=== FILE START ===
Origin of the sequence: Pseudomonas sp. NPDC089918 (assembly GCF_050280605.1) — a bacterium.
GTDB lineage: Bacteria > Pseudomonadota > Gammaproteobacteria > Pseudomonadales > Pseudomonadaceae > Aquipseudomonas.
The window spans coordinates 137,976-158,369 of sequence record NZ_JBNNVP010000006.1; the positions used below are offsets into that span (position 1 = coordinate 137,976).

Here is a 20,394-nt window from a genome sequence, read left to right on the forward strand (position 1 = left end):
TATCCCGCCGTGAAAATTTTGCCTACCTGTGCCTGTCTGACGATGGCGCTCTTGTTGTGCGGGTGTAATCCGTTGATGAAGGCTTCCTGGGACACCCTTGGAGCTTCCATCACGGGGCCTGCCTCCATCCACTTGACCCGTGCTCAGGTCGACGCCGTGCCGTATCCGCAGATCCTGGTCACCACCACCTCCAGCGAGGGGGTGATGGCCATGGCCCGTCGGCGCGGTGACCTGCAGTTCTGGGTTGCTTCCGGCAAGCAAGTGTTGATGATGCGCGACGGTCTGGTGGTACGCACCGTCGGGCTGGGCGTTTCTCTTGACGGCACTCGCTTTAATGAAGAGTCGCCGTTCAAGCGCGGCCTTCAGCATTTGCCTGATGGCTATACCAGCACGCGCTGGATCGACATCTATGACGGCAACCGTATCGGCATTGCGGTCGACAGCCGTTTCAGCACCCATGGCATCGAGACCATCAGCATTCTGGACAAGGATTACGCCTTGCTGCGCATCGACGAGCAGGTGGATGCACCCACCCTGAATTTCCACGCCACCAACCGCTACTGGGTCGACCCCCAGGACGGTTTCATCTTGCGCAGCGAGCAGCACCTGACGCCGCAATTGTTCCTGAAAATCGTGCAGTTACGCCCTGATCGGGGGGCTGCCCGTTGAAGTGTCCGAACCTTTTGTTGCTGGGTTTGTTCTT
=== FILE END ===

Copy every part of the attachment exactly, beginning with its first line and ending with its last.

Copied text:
Origin of the sequence: Pseudomonas sp. NPDC089918 (assembly GCF_050280605.1) — a bacterium.
GTDB lineage: Bacteria > Pseudomonadota > Gammaproteobacteria > Pseudomonadales > Pseudomonadaceae > Aquipseudomonas.
The window spans coordinates 137,976-158,369 of sequence record NZ_JBNNVP010000006.1; the positions used below are offsets into that span (position 1 = coordinate 137,976).

Here is a 20,394-nt window from a genome sequence, read left to right on the forward strand (position 1 = left end):
TATCCCGCCGTGAAAATTTTGCCTACCTGTGCCTGTCTGACGATGGCGCTCTTGTTGTGCGGGTGTAATCCGTTGATGAAGGCTTCCTGGGACACCCTTGGAGCTTCCATCACGGGGCCTGCCTCCATCCACTTGACCCGTGCTCAGGTCGACGCCGTGCCGTATCCGCAGATCCTGGTCACCACCACCTCCAGCGAGGGGGTGATGGCCATGGCCCGTCGGCGCGGTGACCTGCAGTTCTGGGTTGCTTCCGGCAAGCAAGTGTTGATGATGCGCGACGGTCTGGTGGTACGCACCGTCGGGCTGGGCGTTTCTCTTGACGGCACTCGCTTTAATGAAGAGTCGCCGTTCAAGCGCGGCCTTCAGCATTTGCCTGATGGCTATACCAGCACGCGCTGGATCGACATCTATGACGGCAACCGTATCGGCATTGCGGTCGACAGCCGTTTCAGCACCCATGGCATCGAGACCATCAGCATTCTGGACAAGGATTACGCCTTGCTGCGCATCGACGAGCAGGTGGATGCACCCACCCTGAATTTCCACGCCACCAACCGCTACTGGGTCGACCCCCAGGACGGTTTCATCTTGCGCAGCGAGCAGCACCTGACGCCGCAATTGTTCCTGAAAATCGTGCAGTTACGCCCTGATCGGGGGGCTGCCCGTTGAAGTGTCCGAACCTTTTGTTGCTGGGTTTGTTCTT